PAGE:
Rowing duo Cohen, Sullivan eye London Olympics
If he has enough breath left, dual world champion Nathan Cohen would be allowed to trot out the sporting cliche of "taking it just one day at a time".
At the moment, one day at a time is all Cohen and men's double sculls crewmate Joseph Sullivan can manage.
The duo have been pushing themselves to the limit in training as they endeavour to build a powerful and lasting fitness base while working towards next year's London Olympics.
That draining routine has ensured that any tantalising thoughts of Olympic glory are banished from their minds.
"A big day for us would be a 20 to 30 kilometre row in the morning session, have the middle of the day off, then do some weights in the afternoon and then a 12 to 26km row.
"You're ready for dinner after that," Cohen said.
"At the moment getting through each day is a struggle, so you don't tend to look too far ahead. We try and set some mini-goals, even if we know the big picture is no secret."
Cohen and Sullivan had their first brief taste of racing for the new season at the weather-shortened Christmas Regatta at Lake Karapiro last weekend. They won their heat and Cohen also won his single sculls heat but wasn't upset that rain and wind caused the abandonment of finals day.
"Training is more important at this time. We're at that big volume stage, which is giving us a platform to build on next year. I think we'll still be carrying on with that till the trials in March."
There will be more high-profile regattas in the coming months, including the North and South Island champs, the Cambridge Town Cup and the New Zealand champs before selection trials, but training will remain the chief focus for the duo.
"You race as hard as you can, no matter how tired you are because you're still doing big training miles," Cohen said. "We do a lot of internal racing and testing as well, every Wednesday and Saturday which is ongoing, so those tests of performance means we have monitors in place."
Cohen and Sullivan are possibly New Zealand's least recognised two-time world rowing champs.
While the unbeaten men's pair of Hamish Bond and Eric Murray grab headlines along with Mahe Drysdale and the women's pair of Rebecca Scown and Juliette Haigh, Cohen and Sullivan have emerged as genuine world stars.
They were surprise gold medallists at the 2010 world champs at Lake Karapiro and then proved dogged defenders of their crown by winning World Cup regattas in Hamburg and Lucerne before repeating in Bled by pipping Germany in dramatic fashion.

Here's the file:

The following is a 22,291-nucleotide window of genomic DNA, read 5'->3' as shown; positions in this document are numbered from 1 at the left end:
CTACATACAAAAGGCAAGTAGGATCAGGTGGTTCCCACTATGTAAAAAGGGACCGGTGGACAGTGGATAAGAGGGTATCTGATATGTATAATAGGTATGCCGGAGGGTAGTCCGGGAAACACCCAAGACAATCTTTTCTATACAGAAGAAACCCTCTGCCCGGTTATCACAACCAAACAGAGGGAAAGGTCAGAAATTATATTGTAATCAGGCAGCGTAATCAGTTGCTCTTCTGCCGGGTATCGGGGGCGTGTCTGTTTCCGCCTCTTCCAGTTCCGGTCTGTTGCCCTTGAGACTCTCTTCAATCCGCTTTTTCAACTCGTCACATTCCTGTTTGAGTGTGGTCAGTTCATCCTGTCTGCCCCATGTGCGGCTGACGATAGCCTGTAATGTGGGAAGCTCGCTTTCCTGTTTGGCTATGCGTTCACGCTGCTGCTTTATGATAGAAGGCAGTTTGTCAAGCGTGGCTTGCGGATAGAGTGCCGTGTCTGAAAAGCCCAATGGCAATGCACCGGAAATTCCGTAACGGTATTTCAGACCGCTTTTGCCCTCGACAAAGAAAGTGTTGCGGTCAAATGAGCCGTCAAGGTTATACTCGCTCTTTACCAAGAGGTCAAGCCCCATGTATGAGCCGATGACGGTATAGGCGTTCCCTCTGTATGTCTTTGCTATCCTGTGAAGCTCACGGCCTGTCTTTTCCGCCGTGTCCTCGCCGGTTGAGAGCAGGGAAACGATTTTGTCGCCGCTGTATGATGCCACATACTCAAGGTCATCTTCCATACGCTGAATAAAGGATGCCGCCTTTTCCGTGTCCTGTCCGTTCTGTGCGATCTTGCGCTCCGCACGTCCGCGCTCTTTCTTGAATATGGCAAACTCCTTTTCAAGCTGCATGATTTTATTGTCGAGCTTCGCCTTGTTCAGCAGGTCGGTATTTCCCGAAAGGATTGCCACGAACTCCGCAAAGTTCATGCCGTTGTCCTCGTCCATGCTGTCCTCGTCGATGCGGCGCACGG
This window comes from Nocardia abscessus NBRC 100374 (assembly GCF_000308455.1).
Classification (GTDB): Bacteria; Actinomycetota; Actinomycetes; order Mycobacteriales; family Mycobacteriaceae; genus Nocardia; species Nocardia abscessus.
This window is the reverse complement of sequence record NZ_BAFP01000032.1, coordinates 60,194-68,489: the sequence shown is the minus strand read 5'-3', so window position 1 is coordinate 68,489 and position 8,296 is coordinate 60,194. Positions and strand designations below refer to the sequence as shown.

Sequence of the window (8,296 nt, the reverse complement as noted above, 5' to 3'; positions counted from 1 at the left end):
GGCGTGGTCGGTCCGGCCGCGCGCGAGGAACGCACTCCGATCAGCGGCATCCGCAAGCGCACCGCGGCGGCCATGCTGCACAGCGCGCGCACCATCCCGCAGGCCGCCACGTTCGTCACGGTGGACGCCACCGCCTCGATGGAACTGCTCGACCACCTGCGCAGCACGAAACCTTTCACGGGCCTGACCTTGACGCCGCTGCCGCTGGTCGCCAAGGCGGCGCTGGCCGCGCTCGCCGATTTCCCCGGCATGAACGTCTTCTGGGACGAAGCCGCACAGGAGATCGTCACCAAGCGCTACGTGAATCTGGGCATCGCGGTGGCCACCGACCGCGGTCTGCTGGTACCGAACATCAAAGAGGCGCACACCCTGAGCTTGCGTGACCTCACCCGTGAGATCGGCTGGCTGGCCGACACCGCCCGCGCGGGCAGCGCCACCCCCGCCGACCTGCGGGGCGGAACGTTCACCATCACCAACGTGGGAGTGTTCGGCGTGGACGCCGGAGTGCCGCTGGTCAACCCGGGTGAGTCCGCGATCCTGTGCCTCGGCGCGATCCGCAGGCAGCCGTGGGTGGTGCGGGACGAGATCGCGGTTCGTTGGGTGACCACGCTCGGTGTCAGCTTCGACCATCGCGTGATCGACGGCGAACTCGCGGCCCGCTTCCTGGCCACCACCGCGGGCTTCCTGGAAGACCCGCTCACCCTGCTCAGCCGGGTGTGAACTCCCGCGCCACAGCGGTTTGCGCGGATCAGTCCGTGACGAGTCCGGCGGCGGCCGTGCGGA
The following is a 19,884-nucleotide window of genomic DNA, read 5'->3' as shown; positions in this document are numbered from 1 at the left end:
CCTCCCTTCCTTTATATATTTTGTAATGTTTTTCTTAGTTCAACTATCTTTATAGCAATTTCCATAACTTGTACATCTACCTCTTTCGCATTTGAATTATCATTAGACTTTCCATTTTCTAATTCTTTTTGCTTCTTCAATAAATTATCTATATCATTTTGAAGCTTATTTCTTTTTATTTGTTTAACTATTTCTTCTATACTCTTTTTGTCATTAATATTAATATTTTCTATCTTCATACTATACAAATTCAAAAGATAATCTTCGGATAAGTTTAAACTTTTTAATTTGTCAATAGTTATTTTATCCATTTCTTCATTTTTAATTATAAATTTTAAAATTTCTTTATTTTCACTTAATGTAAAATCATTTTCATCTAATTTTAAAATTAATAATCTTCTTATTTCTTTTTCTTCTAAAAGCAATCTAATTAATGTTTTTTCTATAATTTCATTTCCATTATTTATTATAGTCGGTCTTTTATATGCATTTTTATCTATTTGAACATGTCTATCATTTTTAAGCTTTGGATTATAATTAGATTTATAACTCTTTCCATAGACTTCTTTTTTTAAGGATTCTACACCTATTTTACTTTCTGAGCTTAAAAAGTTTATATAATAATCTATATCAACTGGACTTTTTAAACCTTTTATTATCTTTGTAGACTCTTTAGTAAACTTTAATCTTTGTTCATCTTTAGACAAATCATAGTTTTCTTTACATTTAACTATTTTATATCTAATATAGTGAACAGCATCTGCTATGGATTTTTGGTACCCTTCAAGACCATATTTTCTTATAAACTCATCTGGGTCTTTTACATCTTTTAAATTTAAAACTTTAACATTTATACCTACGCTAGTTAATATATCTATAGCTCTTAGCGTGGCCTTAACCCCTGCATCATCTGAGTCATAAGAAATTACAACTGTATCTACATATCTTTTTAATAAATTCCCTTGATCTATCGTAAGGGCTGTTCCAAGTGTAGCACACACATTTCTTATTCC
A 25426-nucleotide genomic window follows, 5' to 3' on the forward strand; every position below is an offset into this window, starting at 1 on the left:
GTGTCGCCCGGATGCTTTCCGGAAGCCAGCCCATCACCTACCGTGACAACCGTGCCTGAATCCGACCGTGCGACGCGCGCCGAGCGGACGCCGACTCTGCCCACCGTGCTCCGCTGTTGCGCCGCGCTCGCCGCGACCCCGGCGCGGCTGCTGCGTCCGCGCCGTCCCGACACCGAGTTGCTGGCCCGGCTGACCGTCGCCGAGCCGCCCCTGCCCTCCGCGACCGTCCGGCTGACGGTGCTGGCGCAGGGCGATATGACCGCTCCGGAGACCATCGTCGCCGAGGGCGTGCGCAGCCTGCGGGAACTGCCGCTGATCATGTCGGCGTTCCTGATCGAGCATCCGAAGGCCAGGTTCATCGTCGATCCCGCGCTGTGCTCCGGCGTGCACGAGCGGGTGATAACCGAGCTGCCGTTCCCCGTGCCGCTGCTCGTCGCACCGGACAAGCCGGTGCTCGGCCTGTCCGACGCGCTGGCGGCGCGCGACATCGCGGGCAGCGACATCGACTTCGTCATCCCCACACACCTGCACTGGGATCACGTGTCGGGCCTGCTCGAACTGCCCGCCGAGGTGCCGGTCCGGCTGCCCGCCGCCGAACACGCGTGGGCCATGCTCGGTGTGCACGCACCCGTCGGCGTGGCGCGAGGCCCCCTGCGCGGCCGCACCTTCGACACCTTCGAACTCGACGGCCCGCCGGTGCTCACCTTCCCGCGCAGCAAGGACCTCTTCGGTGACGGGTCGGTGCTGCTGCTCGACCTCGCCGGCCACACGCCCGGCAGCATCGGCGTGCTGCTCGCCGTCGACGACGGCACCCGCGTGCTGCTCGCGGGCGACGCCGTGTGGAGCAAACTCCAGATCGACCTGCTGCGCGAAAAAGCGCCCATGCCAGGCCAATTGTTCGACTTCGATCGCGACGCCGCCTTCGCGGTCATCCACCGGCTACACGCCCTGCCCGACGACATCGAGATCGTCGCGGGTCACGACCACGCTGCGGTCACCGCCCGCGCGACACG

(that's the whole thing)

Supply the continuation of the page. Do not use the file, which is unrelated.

So is the maxim that defending a title is tougher than winning one true?
"Yeah definitely. If you said at the start of the year that we'd go through 2011 unbeaten, well, I would have never expected that.
"In 2010, we had a slightly disappointing buildup to the world champs so we weren't expected to be a frontrunner – but we knew that we could be close if we got it right."
They got it right, but it was close too – Cohen and Sullivan timed their final lung-busting sprint to win by six hundredths of a second over German rivals Hans Gruhne and Stephan Krueger.
"This year we just wanted to be the very best that we could be – we worked on improving as a double and as individuals and we got better and better throughout the year.
"Then we had a nailbiter in Bled – any one of the top five or six boats could have won. Anyone who qualifies in the double can, on their day, medal, it's such a close field. You can drop back to eighth or ninth if you're not at your best.
"It was a very successful year but there's still a lot of hard work for us to do."
It's a nailed-on certainty that, barring injury, Cohen and Sullivan will represent their country in the double sculls at London. But the 25-year-old Cohen isn't taking anything for granted.
"With our open selection policy, things can change at any time. We're always being challenged and our squad is so strong.
"It's what drives New Zealand rowing to such a strong position on the international stage."
Cohen has already felt the pain of Olympic disappointment – in Beijing 2008, he and Rob Waddell finished fourth in the double sculls final after being paired together earlier that year when Waddell missed out on the single sculls berth to Mahe Drysdale.
However, he appears to have found the ideal mix with Sullivan, who displayed his undeniable potential with three golds at world under-23 championships from 2007-09.
"Sometimes you can jump into a combination and it can go fast straight away, other times it may not work ...We're getting a better idea of what can make our boat go fast."
Cohen said they've also had to make allowances for their varying racing styles.
"I'm more of a faster starter and Joseph the faster finisher, so we've had to make some compromises there. We have swapped seats quite a bit."
Their efforts to date make them favourites for London – just don't break the news to them, yet.
The Dominion Post